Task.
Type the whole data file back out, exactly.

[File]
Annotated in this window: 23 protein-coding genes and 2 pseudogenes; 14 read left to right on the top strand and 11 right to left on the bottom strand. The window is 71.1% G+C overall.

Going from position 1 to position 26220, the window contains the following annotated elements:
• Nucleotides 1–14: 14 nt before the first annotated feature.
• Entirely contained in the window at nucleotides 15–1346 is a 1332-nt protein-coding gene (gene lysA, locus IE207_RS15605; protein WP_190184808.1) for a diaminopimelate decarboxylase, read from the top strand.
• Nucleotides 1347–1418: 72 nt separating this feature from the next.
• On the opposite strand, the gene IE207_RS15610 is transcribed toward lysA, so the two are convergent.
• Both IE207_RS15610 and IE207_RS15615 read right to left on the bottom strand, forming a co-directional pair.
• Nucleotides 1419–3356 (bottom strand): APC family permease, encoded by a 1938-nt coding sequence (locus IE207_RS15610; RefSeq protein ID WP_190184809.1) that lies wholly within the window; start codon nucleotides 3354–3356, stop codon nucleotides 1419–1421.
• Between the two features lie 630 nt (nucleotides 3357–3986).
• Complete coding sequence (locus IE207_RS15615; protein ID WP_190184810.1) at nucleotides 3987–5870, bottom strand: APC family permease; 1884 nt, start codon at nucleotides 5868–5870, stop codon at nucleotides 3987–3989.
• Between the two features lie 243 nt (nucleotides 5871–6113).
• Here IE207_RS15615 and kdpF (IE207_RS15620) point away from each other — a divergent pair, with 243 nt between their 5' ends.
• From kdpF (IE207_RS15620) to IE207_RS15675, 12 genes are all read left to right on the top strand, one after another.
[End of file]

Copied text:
Annotated in this window: 23 protein-coding genes and 2 pseudogenes; 14 read left to right on the top strand and 11 right to left on the bottom strand. The window is 71.1% G+C overall.

Going from position 1 to position 26220, the window contains the following annotated elements:
• Nucleotides 1–14: 14 nt before the first annotated feature.
• Entirely contained in the window at nucleotides 15–1346 is a 1332-nt protein-coding gene (gene lysA, locus IE207_RS15605; protein WP_190184808.1) for a diaminopimelate decarboxylase, read from the top strand.
• Nucleotides 1347–1418: 72 nt separating this feature from the next.
• On the opposite strand, the gene IE207_RS15610 is transcribed toward lysA, so the two are convergent.
• Both IE207_RS15610 and IE207_RS15615 read right to left on the bottom strand, forming a co-directional pair.
• Nucleotides 1419–3356 (bottom strand): APC family permease, encoded by a 1938-nt coding sequence (locus IE207_RS15610; RefSeq protein ID WP_190184809.1) that lies wholly within the window; start codon nucleotides 3354–3356, stop codon nucleotides 1419–1421.
• Between the two features lie 630 nt (nucleotides 3357–3986).
• Complete coding sequence (locus IE207_RS15615; protein ID WP_190184810.1) at nucleotides 3987–5870, bottom strand: APC family permease; 1884 nt, start codon at nucleotides 5868–5870, stop codon at nucleotides 3987–3989.
• Between the two features lie 243 nt (nucleotides 5871–6113).
• Here IE207_RS15615 and kdpF (IE207_RS15620) point away from each other — a divergent pair, with 243 nt between their 5' ends.
• From kdpF (IE207_RS15620) to IE207_RS15675, 12 genes are all read left to right on the top strand, one after another.